For more than a decade, Leo Manzano has amassed an expansive collection of prizes from countless competitions. But of all the colorful ribbons and gleaming trophies adorning his walls and shelves, his most precious memento is the memory of his first race.
“As a young child, I will always remember running with my grandfather in Mexico,” Manzano says. “While the sheep were herding, I challenged him to a race and it was so much fun. I didn’t know that running was a sport at the time. I just knew that I really enjoyed it.”
Growing up, Manzano was happiest while running outside, challenging anyone who was willing to a race. When his family moved from a rural town in Central Mexico to Marble Falls, he caught the attention of his coaches. They saw a bright future in cross-country racing, however, his parents needed more convincing.
“When I first started running, my parents didn’t know anything about it,” Manzano says. “They asked me why I was wasting my time and not getting a job. So I made a deal with my dad. I told him, ‘If you let me join cross country, I will work all summer.’”
True to his word, Manzano took on odd jobs during the summer and trained during his limited free time—winning track meets and impressing coaches along the way. Looking back at his first foray into competitive running, he credits his middle school coach Karen Naumann and high school coach Kyle Futrell for cultivating his love for the sport.
“Coach Futrell took time away from his main sport, which was football, to help me train and keep me in track and field for as long as he could,” Manzano recalls. “My coaches changed the training philosophy from quantity to quality to let me enjoy running and also nurture my competitiveness.”
Manzano’s love for the sport continued to grow as he competed in state-wide UIL competitions, taking home medals and trophies along the way.
“So many great things were happening,” Manzano adds. “I made a couple friends who came from the same cultural background and we experienced so many new opportunities like competing in relays across the state and meeting new people.”
More opportunities were opening as Manzano toured college campuses on recruiting trips. Soon enough, he had his pick of several Texas universities. But he was holding out for one school in particular.
“UT was one of the last schools to call me,” says Manzano, who graduated in 2008 with a degree in Spanish and Portuguese. “I remember I was working at a restaurant when I got the call and I was so excited. I ran in a UIL cross country meet then went to UT on a recruiting trip—and that’s when I knew I had to be there. The facilities were up to par and they went above and beyond for me.”
Over the next four years, Manzano became one of the most decorated male runners in UT history. However his climb to the top was anything but a sprint. During his freshman year, he found himself at a crossroads when he couldn’t keep up with his teammates. Unaccustomed to the longer mileage, he bonked halfway through a 40-minute training run.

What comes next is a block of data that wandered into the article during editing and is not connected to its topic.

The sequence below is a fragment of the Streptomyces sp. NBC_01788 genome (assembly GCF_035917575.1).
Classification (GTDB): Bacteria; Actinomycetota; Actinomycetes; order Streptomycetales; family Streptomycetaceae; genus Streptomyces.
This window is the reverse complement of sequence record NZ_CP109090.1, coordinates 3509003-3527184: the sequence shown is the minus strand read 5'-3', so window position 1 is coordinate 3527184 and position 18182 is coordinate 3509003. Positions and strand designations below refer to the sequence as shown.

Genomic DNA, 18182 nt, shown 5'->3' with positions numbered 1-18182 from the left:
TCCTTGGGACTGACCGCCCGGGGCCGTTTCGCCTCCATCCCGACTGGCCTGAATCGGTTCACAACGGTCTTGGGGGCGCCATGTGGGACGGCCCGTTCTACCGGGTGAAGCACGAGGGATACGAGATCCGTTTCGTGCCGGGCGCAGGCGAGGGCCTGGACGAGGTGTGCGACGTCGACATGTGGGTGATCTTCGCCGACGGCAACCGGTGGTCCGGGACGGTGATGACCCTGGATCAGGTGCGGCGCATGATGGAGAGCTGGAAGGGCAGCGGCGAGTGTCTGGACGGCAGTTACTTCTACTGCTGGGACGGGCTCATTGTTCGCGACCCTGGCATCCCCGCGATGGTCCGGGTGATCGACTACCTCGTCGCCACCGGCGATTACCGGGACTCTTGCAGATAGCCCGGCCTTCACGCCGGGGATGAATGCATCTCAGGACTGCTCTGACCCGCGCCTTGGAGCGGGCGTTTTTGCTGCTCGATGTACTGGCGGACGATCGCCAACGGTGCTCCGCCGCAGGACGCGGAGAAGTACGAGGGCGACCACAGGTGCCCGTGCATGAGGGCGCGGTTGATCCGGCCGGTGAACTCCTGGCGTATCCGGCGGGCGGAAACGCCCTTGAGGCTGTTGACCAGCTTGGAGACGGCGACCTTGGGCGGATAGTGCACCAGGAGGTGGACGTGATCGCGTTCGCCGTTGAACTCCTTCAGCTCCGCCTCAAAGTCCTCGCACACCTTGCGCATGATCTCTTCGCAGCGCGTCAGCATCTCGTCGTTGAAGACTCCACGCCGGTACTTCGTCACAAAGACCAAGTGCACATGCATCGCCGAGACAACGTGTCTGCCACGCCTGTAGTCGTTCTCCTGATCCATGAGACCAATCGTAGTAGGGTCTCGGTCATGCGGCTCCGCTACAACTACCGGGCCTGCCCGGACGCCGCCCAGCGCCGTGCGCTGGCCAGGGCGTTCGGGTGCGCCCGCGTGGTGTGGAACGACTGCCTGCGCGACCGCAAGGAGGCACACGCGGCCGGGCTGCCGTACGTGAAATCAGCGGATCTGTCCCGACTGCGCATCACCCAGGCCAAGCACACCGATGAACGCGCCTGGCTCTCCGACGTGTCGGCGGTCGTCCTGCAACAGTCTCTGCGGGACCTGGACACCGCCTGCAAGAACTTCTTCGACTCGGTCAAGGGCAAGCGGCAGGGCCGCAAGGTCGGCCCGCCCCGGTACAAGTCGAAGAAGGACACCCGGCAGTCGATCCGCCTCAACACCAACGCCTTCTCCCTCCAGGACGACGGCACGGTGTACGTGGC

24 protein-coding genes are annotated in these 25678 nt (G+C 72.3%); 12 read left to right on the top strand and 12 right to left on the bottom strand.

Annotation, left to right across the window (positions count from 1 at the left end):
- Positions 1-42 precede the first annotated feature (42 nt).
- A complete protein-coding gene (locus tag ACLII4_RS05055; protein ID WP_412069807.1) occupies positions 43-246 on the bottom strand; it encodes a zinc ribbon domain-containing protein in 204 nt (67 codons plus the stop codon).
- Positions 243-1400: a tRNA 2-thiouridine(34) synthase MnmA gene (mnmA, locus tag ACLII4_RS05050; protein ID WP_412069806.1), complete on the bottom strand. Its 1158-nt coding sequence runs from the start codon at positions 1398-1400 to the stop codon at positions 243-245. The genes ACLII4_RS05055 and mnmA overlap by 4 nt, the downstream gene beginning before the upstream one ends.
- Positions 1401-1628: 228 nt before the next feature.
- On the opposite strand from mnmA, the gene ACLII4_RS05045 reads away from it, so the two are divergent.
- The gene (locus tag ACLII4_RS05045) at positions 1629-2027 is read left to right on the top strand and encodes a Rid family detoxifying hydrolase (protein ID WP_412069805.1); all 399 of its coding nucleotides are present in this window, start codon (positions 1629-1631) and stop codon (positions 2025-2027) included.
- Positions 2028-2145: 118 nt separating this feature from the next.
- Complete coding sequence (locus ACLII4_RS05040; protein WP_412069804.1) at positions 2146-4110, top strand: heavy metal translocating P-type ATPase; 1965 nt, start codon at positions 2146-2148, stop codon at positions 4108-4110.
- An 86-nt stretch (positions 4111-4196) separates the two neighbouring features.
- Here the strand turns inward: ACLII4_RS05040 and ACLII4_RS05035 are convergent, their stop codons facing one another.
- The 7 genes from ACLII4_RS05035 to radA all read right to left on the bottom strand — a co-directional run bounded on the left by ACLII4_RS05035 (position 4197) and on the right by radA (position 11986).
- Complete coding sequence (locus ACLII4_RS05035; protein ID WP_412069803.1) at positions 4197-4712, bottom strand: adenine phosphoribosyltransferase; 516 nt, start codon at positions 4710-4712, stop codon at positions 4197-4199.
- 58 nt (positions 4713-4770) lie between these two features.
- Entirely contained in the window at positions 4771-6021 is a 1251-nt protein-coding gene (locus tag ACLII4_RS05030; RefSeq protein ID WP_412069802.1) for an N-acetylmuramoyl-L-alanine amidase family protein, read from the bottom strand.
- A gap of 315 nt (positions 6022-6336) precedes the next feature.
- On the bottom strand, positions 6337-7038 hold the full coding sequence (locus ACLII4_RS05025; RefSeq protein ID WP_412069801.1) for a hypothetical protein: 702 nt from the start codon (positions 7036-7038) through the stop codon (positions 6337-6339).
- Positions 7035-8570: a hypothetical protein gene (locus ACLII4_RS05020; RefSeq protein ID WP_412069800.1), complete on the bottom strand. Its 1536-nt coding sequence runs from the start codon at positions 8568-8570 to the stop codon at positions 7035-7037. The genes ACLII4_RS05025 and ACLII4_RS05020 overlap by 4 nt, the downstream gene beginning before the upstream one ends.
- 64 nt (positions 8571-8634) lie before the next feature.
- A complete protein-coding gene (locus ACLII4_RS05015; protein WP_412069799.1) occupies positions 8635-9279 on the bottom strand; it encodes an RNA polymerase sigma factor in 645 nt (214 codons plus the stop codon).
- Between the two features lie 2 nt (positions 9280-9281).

“I couldn’t finish the run,” Manzano says. “Feeling defeated, I went back to my coach and he said, ‘Hey, you just have to get in shape.’” So he wrote me out a new training plan. By the next spring I was in the best shape of my life.”
His work ethic payed off at a meet in Nebraska, where he clocked a sub-4:00 mile, breaking a 21-year Longhorn record.
“I’ll never forget coming through the line, looking up and seeing the clock hit 3:59:86,” says Manzano, who later went on to become a five-time NCAA champion and an 11-time NCAA All-American. “Our team went wild. They picked me up in the air and carried me off.”
That victorious moment was only the beginning for this Longhorn, who soon became one of the fastest 1,500-meter runners in the world. In 2008 he went on to compete in the semifinals in Beijing—and in 2012 he made a big comeback in the London games where he captured the silver medal.
In the true spirit of the Olympics, Manzano feels a sense of solidarity with runners from across the globe. Despite the language barriers, they communicate on a whole different level out on the track.
“When I compete on the world stage, I’m proud to represent my country,” Manzano adds. “But at the end of the day, we’re all children of the world. There are similar themes we share as human beings—from nervousness before a competition to the joy of a big win to the loss of defeat. When I compete against someone from another country, we understand each other.”
In an unforgiving sport, Manzano has experienced his share of triumphs and losses. Though he has been sidelined by injuries, dropped by a major sponsor and lost his chance at winning another medal at the 2016 Olympics due to a respiratory illness, he never loses his focus. With the 2020 Olympics in his crosshairs, Manzano is training hard, logging more than 65 miles a week.
No matter what life throws his way, Manzano will soar over the hurdles as long as he follows his coach’s words of wisdom.
“It’s about having a plan and moving forward,” says Manzano, who is now sponsored by HOKA ONE ONE. “Be agile about your plan and know when to change it.”
Photos by Fa Bazadoni, courtesy of Leo Manzano